Space dust 'is like badly baked cherry cake'

The Eagle Nebula in the constellation Serpens,a great cloud of interstellar gas. The image is taken in the in prime focus of professional mirror telescope (Newtonian) the Exposure time is 90 minutes. Image copyright Manfred_Konrad
Image caption The Eagle Nebula in the constellation Serpens

A team of astrochemists has recreated deep space in the laboratory and discovered that cosmic dust is more complex than previously thought.

Twelve years of research at Heriot-Watt University has led to the conclusion each grain of interstellar dust behaves "like a badly assembled cherry cake".

They were surprised to find that ice collects into lumps on the space dust rather than uniform layers.

Researchers said the discovery could hold the key to life in the universe.

Tiny flecks of space dust create spectacular cosmic formations such as the Eagle Nebula but they are more than just good looking.

They control the process that forms stars and create the organic molecules from which life may evolve.

In the deep cold of space, hydrogen and oxygen atoms combine to create water molecules on the surface of the dust grains.

At more than 250 degrees below the point at which water freezes you would expect it to take the form of immobile ice.

Image copyright NASA
Image caption The space dust of the Eagle nebula, taken by NASA

So Prof Martin McCoustra's team were surprised to find water was still on the move, diffusing across the surface of simulated dust grains at a temperature of 18 Kelvin.

That's just 18 degrees above absolute zero, the point at which everything stops moving.

In his laboratory at Heriot-Watt, Prof McCoustra has recreated the low temperatures and almost non-existent pressure of interstellar space.

He says the moving water molecules came as "a complete surprise".

"Everyone assumed that at those temperatures water was a couch potato," he says.

"It was made on the surface and stayed where it was made. It didn't diffuse."

"We've now shown ... in a few hours it moves nanometres.

"And even if you go colder it's still moving on measurable timescales."

Image copyright Getty Images
Image caption The ice on space dust resembles "a badly assembled cherry cake"

Existing theories about ice on space dust lend themselves to another food-based analogy: the layers of an onion.

But instead of ice building neatly in layer upon layer the experiments suggest something more complex.

"It agglomerates, it collects into lumps," the professor says.

"So you've got lumps of water and bits of clean surface on which your next set of materials come down.

"Instead of having an onion the first couple of layers now sort of resemble a very badly assembled cherry cake.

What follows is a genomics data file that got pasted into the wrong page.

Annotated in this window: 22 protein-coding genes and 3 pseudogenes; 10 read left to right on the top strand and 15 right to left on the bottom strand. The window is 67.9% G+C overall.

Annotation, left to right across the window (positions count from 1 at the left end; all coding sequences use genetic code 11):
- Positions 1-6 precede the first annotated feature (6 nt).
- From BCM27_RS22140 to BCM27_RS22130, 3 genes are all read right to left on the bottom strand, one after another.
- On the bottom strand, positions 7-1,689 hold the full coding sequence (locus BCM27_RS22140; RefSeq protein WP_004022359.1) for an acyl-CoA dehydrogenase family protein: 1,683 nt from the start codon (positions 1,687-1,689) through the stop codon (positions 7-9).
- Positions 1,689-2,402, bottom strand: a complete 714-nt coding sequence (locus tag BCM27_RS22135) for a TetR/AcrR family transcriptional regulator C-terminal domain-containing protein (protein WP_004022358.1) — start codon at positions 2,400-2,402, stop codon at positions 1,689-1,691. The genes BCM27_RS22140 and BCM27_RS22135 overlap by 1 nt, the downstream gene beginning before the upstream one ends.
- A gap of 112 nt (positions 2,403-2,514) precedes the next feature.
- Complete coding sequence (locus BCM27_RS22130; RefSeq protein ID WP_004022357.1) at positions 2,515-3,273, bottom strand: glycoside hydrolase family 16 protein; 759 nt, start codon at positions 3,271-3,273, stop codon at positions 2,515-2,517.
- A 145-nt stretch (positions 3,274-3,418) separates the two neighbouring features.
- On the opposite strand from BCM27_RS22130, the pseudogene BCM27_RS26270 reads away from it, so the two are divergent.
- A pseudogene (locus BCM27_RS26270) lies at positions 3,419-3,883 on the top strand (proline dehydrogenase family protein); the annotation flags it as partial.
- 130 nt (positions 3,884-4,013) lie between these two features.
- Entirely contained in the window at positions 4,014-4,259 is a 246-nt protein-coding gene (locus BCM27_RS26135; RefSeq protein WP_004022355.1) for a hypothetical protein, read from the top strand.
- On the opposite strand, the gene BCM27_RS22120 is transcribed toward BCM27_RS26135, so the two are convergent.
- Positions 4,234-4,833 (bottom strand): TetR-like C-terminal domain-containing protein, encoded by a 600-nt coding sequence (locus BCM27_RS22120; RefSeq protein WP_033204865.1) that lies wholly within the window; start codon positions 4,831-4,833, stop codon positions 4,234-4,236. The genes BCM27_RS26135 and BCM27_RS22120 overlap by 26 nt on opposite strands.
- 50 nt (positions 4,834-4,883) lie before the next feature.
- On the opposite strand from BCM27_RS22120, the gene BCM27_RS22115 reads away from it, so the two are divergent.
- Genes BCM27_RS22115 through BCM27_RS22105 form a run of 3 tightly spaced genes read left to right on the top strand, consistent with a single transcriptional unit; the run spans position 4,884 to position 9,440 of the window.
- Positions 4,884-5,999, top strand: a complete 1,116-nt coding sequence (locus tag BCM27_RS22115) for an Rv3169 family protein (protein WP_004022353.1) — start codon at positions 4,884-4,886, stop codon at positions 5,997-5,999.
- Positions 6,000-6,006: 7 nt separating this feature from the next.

"The water is the cherries that have sunk to the bottom of the baking tin and the cake is the rest of the material that's then been deposited after the water starts growing."

The energy for the diffusion process comes from light and cosmic rays.

Why does it all matter?

Image caption Prof Martin McCoustra was surprised to find that water was still on the move

It could hold the key to life in the universe.

The extreme cold deposits other molecules such as carbon monoxide on to the dust grains.

These can combine with more hydrogen to create organic molecules.

As the molecules become more complex they could be carried by comets to seed life elsewhere.

That's because relatively simple molecules can be transformed into amino acids when irradiated.

This is the 'panspermia' theory.

An alternative model suggests life arose on Earth when lightning and radiation provided the energy to transform complex molecules into amino acids but the two theories are not exclusive.

Prof McCoustra and his team used complex and expensive equipment to recreate the interstellar conditions although he characterises it as a "fancy fridge".

The simulated dust grain is a piece of copper with a layer of silica grown on it, held inside a stainless steel vessel pumped to an ultra-high vacuum.

The research was funded by the UK Science and Technologies Facilities Council, the Engineering and Physical Sciences Research Centre, the university and the European Community Marie Curie programme.

Is this an accurate model of the real thing?

Image copyright NASA
Image caption The James Webb Space Telescope has been designed to see far more than even the existing Hubble telescope

We could find out soon.

Heriot-Watt's researchers are part of an international network which has won observation time on the forthcoming James Webb Space Telescope (JWST).

The IceAge project wants to know how ices form on the dust between star systems.

The JWST has been designed to see far more than even the existing Hubble telescope which has been observing the Universe from Earth orbit for almost 30 years.

An Ariane 5 rocket is due to put it into space in 2021. The mission is designed to see further and in more detail than ever before.

It is expected to give us deeper insight into how stars form and life began.